2. HARÉ, R. – GILLETT, R. G. 2001. Diskurz a myseľ. Bratislava: Iris, 2001. ISBN 80- 89018-08-4.
  3. KASÁČOVÁ, B. 2015. Children at the Threshold of Education and their World. In: Proceedings include at ICERI 2015conference. Sevilla: IATED, 2015, s.1034-1040.
  4. KASÁČOVÁ, B a kol. 2017. Deti na prahu vzdelávania. Výskumné zistenia a pedagogické inšpirácie. Banská Bystrica: Belianum, 2017, 302 s. ISBN 978-80-557-1292-5.
  5. LIPNICKÁ, M. 2011. Predškolská pedagogika nielen pre učiteľov. Prešov: Rokus. 148 s. ISBN 978-80-8951-001-6.
  6. SLANČOVÁ a kol. 2018. Desať štúdií o detskej reči. Prešov: Filozofická fakulta, Prešovskej univerzity v Prešove, 2018, 687 s. ISBN 978-80-224- 1638-2.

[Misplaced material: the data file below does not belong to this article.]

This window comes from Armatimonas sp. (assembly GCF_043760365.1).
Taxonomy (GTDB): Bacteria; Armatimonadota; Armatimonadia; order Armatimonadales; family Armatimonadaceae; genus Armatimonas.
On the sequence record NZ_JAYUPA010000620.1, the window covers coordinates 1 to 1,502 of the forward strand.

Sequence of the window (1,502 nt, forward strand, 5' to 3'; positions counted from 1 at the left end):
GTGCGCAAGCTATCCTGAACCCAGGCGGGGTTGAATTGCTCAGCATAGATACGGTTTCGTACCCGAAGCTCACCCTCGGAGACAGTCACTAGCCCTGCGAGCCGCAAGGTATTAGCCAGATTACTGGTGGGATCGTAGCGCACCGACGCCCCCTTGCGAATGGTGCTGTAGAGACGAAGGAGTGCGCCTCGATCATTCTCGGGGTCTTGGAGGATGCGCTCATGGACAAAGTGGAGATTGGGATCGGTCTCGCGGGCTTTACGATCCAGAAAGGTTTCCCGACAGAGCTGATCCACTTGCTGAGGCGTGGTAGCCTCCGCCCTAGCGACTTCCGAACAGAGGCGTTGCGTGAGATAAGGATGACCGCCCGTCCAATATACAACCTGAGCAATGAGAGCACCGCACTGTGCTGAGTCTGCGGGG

7. Štátny vzdelávací program pre predprimárne vzdelávanie. 2016. [online]. Dostupné na: https://www.statpedu.sk/files/articles/nove_dokumenty/statny-vzdelavaci-program/svp_materske_skoly_2016-17780_27322_1-10a0_6jul2016.pdf
  8. ŠEPĽÁKOVÁ, L. – MIŇOVÁ, M. 2015. Stimulačný program na podporu pozitívnych interpretácií školského diskurzu. Prešov: Pedagogická fakulta, Prešovskej univerzity v Prešove, 2015, 91 s. ISBN 978-80-555-1496-3